Two stags fighting during the deer rut

12 things you should know about the deer rutting season

Deer rutting (breeding) season starts in September each year and lasts until early November. 

Richmond Park and Bushy Park are home to over 1,000 free roaming red and fallow deer between them but what is the deer rutting season and when is it? Deer rutting (breeding) season starts in September each year and lasts until early November.

There are slight differences in how the fallow and red deer rut, so for the purposes of this article we mainly focus on the red deer, the UK’s native largest wild land mammal.

1. During the rut, you may see one stag with up to 40 hinds

The biggest stags will hold harems in the middle of the rut when most of the hinds (female red deer) are in season (oestrus).

The smaller stags will lie in wait to try to mate with the hinds when the dominant stag is in battle or exhausted following a fight.

Stag and his hinds | Image credit: Jules Cox

2. Holding a harem together is tiring work

Being king of the castle comes at a price. The biggest and strongest stags spend most of their time chasing away challengers and preventing hinds from straying, leaving little time for eating or sleeping.

Rutting deer in Bushy Park
Cathey Cooper

3. Keep your distance, bring binoculars

If you would think twice before entering into an enclosed space with a bull, then we urge you to apply this common sense to wild deer, especially during rutting season when stags are flooded with testosterone and adrenaline.

In the run up to the rut, a stag will weigh around 25 stone and have sharp antlers. Being hit by a stag travelling at full speed of up to 30mph is the equivalent of being mown down by a motorbike.

Please remember that deer are wild animals, keep 50 metres away and do not wave food or mobile phones in their faces. We urge all visitors to keep their distance, both for personal safety reasons and to avoid disrupting the natural behaviour of the rut. This photo is an example of what not to do.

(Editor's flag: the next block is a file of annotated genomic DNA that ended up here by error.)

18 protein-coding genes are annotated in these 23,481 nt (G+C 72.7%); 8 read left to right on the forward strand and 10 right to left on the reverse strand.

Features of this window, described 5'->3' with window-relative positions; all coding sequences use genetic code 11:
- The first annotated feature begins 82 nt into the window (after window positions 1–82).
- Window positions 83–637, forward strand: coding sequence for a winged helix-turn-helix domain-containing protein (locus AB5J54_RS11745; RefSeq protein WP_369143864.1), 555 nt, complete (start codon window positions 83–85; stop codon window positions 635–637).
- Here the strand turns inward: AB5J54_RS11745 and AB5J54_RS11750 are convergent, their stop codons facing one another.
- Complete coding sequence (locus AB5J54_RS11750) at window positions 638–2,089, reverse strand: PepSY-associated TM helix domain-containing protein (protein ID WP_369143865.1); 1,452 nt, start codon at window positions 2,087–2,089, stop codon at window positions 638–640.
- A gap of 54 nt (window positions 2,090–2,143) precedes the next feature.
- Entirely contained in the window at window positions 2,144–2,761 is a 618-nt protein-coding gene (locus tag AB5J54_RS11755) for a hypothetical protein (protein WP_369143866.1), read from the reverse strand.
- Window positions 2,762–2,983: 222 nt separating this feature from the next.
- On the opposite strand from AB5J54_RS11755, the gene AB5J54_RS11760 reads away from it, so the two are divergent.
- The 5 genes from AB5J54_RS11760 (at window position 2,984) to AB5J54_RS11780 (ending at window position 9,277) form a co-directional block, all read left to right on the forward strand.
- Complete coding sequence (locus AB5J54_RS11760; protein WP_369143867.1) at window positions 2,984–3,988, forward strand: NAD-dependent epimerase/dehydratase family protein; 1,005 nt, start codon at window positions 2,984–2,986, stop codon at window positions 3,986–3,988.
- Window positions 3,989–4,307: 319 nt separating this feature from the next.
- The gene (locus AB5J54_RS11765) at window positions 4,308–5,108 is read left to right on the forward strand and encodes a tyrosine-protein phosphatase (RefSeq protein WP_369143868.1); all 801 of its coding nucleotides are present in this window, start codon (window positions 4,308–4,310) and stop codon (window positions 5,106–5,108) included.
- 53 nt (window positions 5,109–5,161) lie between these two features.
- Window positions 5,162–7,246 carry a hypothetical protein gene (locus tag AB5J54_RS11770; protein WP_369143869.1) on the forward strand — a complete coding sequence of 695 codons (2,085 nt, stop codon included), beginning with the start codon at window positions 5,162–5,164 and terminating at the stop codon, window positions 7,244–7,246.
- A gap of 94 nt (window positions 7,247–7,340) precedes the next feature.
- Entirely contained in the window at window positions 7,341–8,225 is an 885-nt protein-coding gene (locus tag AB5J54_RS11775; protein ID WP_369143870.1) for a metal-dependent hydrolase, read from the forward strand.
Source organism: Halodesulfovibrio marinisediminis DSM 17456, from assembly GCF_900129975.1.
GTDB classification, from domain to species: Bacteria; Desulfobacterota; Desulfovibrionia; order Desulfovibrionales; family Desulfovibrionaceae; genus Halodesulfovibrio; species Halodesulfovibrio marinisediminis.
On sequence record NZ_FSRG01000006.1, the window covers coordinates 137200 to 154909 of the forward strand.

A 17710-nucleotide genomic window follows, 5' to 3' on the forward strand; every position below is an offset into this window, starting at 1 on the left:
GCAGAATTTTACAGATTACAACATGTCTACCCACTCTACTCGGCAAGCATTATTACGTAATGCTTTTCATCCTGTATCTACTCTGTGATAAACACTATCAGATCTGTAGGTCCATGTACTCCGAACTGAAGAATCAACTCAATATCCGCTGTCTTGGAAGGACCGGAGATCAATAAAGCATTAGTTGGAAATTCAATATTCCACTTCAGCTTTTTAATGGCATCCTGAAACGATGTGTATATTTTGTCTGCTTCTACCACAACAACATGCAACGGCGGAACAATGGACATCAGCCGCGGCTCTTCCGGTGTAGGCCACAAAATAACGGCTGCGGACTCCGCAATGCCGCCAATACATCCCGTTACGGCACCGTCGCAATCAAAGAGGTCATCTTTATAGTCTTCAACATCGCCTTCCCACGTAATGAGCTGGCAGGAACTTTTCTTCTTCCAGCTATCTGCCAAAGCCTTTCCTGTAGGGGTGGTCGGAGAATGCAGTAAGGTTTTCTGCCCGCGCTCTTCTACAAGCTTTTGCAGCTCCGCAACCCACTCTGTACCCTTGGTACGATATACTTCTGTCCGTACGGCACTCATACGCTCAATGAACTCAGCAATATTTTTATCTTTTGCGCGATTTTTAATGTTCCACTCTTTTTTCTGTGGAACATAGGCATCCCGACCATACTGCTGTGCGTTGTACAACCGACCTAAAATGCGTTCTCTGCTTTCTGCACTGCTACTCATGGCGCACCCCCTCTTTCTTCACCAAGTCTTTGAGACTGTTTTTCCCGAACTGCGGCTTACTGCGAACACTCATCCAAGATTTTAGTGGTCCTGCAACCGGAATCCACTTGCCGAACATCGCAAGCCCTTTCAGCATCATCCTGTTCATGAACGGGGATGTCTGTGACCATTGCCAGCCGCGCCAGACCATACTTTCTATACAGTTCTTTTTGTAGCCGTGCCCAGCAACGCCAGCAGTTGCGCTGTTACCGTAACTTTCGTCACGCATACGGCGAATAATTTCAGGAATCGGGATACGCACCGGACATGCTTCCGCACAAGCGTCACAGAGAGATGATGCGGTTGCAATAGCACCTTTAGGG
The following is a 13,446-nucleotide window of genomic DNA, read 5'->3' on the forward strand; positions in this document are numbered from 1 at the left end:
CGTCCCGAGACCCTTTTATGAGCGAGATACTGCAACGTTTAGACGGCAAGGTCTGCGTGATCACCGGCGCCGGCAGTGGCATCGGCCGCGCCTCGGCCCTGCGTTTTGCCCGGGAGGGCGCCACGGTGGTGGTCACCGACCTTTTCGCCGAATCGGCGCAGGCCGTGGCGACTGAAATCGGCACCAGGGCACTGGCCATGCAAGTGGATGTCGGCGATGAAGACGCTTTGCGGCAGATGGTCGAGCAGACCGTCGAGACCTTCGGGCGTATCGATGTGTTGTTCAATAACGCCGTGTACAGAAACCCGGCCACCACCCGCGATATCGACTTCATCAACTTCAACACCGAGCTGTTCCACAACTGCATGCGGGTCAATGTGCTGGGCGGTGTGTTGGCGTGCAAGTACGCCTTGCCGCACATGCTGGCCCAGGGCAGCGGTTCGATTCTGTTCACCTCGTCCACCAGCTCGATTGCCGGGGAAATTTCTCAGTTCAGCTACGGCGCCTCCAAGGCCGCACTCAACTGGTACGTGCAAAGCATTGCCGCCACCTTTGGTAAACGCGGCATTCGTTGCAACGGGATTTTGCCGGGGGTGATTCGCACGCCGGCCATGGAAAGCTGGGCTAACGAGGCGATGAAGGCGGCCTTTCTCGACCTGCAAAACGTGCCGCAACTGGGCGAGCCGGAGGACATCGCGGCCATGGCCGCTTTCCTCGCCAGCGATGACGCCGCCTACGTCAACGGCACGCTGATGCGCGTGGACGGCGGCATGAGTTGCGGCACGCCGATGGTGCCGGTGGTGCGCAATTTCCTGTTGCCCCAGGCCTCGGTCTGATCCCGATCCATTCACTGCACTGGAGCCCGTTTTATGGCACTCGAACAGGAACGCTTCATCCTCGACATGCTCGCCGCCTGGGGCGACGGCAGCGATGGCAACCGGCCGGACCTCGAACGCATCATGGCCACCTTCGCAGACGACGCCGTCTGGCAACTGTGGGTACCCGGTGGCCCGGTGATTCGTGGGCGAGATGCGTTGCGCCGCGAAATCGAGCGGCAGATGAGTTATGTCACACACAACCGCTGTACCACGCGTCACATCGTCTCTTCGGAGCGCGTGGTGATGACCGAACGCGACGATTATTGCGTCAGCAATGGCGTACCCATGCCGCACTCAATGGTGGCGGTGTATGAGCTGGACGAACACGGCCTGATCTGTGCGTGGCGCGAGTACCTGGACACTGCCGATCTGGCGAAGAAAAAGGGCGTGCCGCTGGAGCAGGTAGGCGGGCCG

Photographer getting too close to deer in Richmond Park | Image credit: Stephen Darlington

4. Their roar reflects their size

In the lead up to the rut, there are a number of physiological changes to male deer including an increase of testosterone, the doubling of neck thickness, the larynx becoming more prominent and the tongue changing shape.

Roars are used as the first line of defence as a way to deter rivals. A deeper louder roar signals a larger animal. The sound of a roar can help rival stags determine from a distance whether to try their luck, and females can use it to judge the best quality males in the area.

Deer roaring | Image credit: Cathey Cooper

5. If roaring does not deter a rival, they parallel walk

If two roars are evenly matched and neither retreats, the animals parallel walk to assess the size and condition of their opponent.

If neither deer backs down, they will lock antlers and engage in a shoving match to settle the dispute.

Deer parallel walking | Image credit: Cathey Cooper

6. Male deer wear a headdress to look more formidable

Stags will thrash about in the vegetation to make themselves look larger. They will also urinate and roll into muddy areas called wallows. This is their equivalent of aftershave on a Friday night!